Step 3: Identify key stakeholders
(click to view practical examples)
Business principles set out what companies see as their responsibilities to employees, shareholders, customers, business partners and other groups in society. Finding out from stakeholders what issues are important to them is therefore essential. Stakeholders – defined as those constituencies that have a direct stake in a company – typically can include shareholders and investors, company employees and trade unions, client companies and consumers, and local communities directly affected by a company’s operations. A company may also wish to broaden its consultations to include other participants in the production chain, as well as government authorities, the media and non-governmental organizations. Companies should be mindful of the differences that may exist within stakeholder groups, such as local communities who are becoming increasingly emphatic about their concerns and with whom it may be useful to establish a dialogue.
Stakeholder engagement is possibly one of the most challenging aspects of corporate responsibility. ICC suggests that companies choose carefully those stakeholders they wish to consult and engage them in a structured way on specific issues and projects.
ICC proposes a precise definition of stakeholders as constituencies that have a direct stake in the company, which includes shareholders and investors, company employees and trade unions, client companies and consumers, and local communities directly affected by a company’s operations. Companies’ efforts to engage stakeholders should focus primarily on these groups.
In addition to these stakeholders, over time and as a company becomes more experienced in stakeholder engagement, it may wish to broaden its consultations to include other participants in the production chain, as well as government authorities, the media and non-governmental organizations. These participants, although not directly involved in a company, may be worth considering because they may be affected by what a company does and can in turn affect the company’s projects.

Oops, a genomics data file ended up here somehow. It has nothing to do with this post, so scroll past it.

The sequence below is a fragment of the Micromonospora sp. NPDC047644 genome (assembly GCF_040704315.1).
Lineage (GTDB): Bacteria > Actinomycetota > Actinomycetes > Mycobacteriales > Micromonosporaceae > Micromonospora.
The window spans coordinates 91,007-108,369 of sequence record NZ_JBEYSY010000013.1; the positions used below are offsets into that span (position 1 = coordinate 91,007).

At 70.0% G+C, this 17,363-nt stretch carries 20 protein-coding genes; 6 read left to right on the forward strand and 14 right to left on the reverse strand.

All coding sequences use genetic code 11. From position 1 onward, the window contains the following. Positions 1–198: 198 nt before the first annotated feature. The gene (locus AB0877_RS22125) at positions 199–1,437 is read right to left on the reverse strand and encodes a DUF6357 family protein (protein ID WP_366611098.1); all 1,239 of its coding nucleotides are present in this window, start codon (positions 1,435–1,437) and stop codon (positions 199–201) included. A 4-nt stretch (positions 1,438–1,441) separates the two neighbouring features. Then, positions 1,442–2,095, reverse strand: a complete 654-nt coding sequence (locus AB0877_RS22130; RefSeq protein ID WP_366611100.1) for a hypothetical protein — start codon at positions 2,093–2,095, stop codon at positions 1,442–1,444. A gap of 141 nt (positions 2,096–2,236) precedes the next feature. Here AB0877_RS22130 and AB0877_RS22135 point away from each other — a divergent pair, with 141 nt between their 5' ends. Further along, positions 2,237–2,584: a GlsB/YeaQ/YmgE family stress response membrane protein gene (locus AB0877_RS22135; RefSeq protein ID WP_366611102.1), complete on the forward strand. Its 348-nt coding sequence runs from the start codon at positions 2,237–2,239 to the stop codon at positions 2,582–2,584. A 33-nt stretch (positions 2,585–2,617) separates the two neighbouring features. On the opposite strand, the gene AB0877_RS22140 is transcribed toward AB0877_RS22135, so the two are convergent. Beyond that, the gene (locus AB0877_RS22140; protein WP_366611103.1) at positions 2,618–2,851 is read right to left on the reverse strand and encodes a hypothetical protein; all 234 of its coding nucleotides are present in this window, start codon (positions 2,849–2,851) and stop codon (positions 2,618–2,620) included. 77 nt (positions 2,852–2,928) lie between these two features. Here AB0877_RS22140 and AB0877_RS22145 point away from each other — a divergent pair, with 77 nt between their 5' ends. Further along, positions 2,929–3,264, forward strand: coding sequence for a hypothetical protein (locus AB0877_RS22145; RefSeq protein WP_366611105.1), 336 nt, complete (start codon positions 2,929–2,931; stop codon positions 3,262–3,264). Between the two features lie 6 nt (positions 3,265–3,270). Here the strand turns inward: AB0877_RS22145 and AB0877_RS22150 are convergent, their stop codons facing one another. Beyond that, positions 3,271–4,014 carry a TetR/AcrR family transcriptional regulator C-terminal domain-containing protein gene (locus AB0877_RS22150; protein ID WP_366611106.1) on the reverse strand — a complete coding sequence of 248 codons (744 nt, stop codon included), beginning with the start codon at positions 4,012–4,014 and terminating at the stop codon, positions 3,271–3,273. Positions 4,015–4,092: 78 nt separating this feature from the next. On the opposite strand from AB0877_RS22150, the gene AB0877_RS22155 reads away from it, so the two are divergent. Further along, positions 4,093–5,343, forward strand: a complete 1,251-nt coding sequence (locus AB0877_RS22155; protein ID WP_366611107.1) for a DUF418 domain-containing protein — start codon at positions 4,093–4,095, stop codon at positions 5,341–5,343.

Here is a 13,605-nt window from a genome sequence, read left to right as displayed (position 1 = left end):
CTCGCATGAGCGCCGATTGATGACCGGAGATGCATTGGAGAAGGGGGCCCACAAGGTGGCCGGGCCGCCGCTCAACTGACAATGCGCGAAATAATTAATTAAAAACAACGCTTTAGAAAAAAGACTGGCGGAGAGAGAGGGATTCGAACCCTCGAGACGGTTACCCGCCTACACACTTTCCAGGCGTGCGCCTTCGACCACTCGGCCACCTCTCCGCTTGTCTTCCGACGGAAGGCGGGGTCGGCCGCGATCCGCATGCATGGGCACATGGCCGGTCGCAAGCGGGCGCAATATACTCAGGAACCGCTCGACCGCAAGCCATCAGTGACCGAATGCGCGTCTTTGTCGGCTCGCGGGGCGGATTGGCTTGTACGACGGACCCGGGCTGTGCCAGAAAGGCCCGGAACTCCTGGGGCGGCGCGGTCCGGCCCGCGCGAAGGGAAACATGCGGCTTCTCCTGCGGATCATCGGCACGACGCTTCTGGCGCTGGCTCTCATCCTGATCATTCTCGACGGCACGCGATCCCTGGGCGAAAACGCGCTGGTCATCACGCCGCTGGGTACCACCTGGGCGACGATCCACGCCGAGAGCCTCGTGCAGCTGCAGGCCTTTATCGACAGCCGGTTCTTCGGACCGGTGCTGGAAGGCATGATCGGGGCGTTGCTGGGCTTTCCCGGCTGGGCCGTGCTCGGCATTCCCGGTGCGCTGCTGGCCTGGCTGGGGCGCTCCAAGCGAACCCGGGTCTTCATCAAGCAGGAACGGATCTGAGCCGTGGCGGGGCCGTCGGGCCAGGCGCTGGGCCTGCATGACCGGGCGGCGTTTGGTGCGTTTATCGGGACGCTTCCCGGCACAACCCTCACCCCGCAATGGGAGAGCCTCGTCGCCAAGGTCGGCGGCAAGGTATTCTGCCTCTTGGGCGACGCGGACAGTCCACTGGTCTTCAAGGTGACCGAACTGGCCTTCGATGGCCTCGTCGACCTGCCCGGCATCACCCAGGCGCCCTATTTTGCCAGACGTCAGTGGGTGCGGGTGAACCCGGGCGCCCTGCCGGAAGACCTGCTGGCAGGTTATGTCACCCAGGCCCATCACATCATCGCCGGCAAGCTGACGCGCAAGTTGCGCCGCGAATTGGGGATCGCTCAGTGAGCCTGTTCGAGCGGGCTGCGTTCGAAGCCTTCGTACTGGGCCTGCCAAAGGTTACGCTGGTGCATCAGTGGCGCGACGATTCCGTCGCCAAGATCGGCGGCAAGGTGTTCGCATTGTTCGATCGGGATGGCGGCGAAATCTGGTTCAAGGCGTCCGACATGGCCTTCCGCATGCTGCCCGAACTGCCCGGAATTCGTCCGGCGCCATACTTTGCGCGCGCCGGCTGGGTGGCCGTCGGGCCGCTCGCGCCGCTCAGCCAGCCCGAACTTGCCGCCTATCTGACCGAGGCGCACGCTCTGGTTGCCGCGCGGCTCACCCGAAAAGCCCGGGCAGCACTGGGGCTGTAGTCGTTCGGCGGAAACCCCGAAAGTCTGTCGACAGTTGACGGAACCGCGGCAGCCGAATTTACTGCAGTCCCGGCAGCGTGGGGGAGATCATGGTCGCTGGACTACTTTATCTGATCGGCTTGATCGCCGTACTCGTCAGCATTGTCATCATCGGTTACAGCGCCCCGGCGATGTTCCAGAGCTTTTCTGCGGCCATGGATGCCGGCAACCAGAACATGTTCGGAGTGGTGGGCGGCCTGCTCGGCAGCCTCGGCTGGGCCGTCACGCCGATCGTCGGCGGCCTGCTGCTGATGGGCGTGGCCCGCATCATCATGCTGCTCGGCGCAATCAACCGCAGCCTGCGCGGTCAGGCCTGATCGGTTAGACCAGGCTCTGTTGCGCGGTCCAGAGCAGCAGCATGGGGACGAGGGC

Shell and the Environment Council have produced a best practice guide entitled “Guidelines for stakeholder dialogue” addressed to company external affairs professionals, line management and others involved in building good relationships with key stakeholders.
Dialogue is defined as finding ways to involve stakeholders in some of what a company does. This usually involves providing an opportunity for people first to understand the choices faced by a company, and then help companies shape those choices to accommodate other factors. Such processes can supplement established stakeholder dialogue mechanisms such as for example annual general meetings, or workers’ councils that exist in some countries.
Stakeholder dialogue can make the following contributions to project management:
Prevent – by involving stakeholders from the start of a project, potential problems can be identified and anticipated before they arise. In some cases, it may be appropriate to build working relationships through a “partnering” process.
Resolve – systematic dialogue facilitated by an independent third party can establish effective communication, clarify disputed issues and may help to resolve them.
Manage – sometimes the best outcome may be an agreement to disagree about basic principles, together with some managed collaboration to mitigate sources of particular dispute.
What sorts of project can benefit from stakeholder dialogue?
Local projects – these are projects in a specific area, concerned mainly with practical issues, and of significance to people in that immediate area, for example the establishment of a company facility. Key stakeholders in such projects will include local communities directly affected by the particular project.
Strategic projects – these are much bigger decisions with possibly national or international impact. The stakeholders in strategic projects tend to be correspondingly broad, and interested in political, social, ethical and environmental questions, as well as practical ones.
The guidelines propose the following “ten principles of stakeholder dialogue”:
- focus on specific interests and values, away from generalized public positions